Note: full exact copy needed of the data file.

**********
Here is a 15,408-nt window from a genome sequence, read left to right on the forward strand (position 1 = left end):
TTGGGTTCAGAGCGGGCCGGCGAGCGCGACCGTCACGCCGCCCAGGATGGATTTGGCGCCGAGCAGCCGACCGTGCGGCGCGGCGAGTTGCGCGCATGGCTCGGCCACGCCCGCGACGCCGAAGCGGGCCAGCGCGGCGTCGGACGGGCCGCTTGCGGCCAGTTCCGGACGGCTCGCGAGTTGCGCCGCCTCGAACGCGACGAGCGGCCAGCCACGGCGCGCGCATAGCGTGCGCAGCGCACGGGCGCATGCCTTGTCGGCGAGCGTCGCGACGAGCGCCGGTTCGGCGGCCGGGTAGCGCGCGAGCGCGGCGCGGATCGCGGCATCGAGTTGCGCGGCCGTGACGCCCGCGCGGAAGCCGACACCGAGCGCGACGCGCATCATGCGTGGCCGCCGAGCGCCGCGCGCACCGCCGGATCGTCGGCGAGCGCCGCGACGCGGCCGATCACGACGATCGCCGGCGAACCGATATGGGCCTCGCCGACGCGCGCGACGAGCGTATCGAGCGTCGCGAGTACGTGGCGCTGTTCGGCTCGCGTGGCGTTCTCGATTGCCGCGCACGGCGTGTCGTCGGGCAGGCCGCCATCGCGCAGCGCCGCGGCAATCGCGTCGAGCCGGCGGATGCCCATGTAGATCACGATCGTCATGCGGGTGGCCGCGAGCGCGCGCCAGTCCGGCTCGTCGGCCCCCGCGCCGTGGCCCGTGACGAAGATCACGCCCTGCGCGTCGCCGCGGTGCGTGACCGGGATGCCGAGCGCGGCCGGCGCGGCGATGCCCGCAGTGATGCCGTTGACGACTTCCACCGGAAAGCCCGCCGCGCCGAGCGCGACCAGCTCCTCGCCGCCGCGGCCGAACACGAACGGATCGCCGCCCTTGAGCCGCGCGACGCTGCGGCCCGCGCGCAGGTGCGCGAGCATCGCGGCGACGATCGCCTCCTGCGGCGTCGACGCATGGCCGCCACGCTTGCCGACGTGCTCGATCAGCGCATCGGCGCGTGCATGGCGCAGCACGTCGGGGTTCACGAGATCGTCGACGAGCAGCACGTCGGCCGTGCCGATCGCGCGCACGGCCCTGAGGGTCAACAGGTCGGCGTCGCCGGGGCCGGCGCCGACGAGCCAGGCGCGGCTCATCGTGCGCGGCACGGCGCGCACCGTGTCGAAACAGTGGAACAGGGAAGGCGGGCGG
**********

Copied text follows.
Here is a 15,408-nt window from a genome sequence, read left to right on the forward strand (position 1 = left end):
TTGGGTTCAGAGCGGGCCGGCGAGCGCGACCGTCACGCCGCCCAGGATGGATTTGGCGCCGAGCAGCCGACCGTGCGGCGCGGCGAGTTGCGCGCATGGCTCGGCCACGCCCGCGACGCCGAAGCGGGCCAGCGCGGCGTCGGACGGGCCGCTTGCGGCCAGTTCCGGACGGCTCGCGAGTTGCGCCGCCTCGAACGCGACGAGCGGCCAGCCACGGCGCGCGCATAGCGTGCGCAGCGCACGGGCGCATGCCTTGTCGGCGAGCGTCGCGACGAGCGCCGGTTCGGCGGCCGGGTAGCGCGCGAGCGCGGCGCGGATCGCGGCATCGAGTTGCGCGGCCGTGACGCCCGCGCGGAAGCCGACACCGAGCGCGACGCGCATCATGCGTGGCCGCCGAGCGCCGCGCGCACCGCCGGATCGTCGGCGAGCGCCGCGACGCGGCCGATCACGACGATCGCCGGCGAACCGATATGGGCCTCGCCGACGCGCGCGACGAGCGTATCGAGCGTCGCGAGTACGTGGCGCTGTTCGGCTCGCGTGGCGTTCTCGATTGCCGCGCACGGCGTGTCGTCGGGCAGGCCGCCATCGCGCAGCGCCGCGGCAATCGCGTCGAGCCGGCGGATGCCCATGTAGATCACGATCGTCATGCGGGTGGCCGCGAGCGCGCGCCAGTCCGGCTCGTCGGCCCCCGCGCCGTGGCCCGTGACGAAGATCACGCCCTGCGCGTCGCCGCGGTGCGTGACCGGGATGCCGAGCGCGGCCGGCGCGGCGATGCCCGCAGTGATGCCGTTGACGACTTCCACCGGAAAGCCCGCCGCGCCGAGCGCGACCAGCTCCTCGCCGCCGCGGCCGAACACGAACGGATCGCCGCCCTTGAGCCGCGCGACGCTGCGGCCCGCGCGCAGGTGCGCGAGCATCGCGGCGACGATCGCCTCCTGCGGCGTCGACGCATGGCCGCCACGCTTGCCGACGTGCTCGATCAGCGCATCGGCGCGTGCATGGCGCAGCACGTCGGGGTTCACGAGATCGTCGACGAGCAGCACGTCGGCCGTGCCGATCGCGCGCACGGCCCTGAGGGTCAACAGGTCGGCGTCGCCGGGGCCGGCGCCGACGAGCCAGGCGCGGCTCATCGTGCGCGGCACGGCGCGCACCGTGTCGAAACAGTGGAACAGGGAAGGCGGGCGG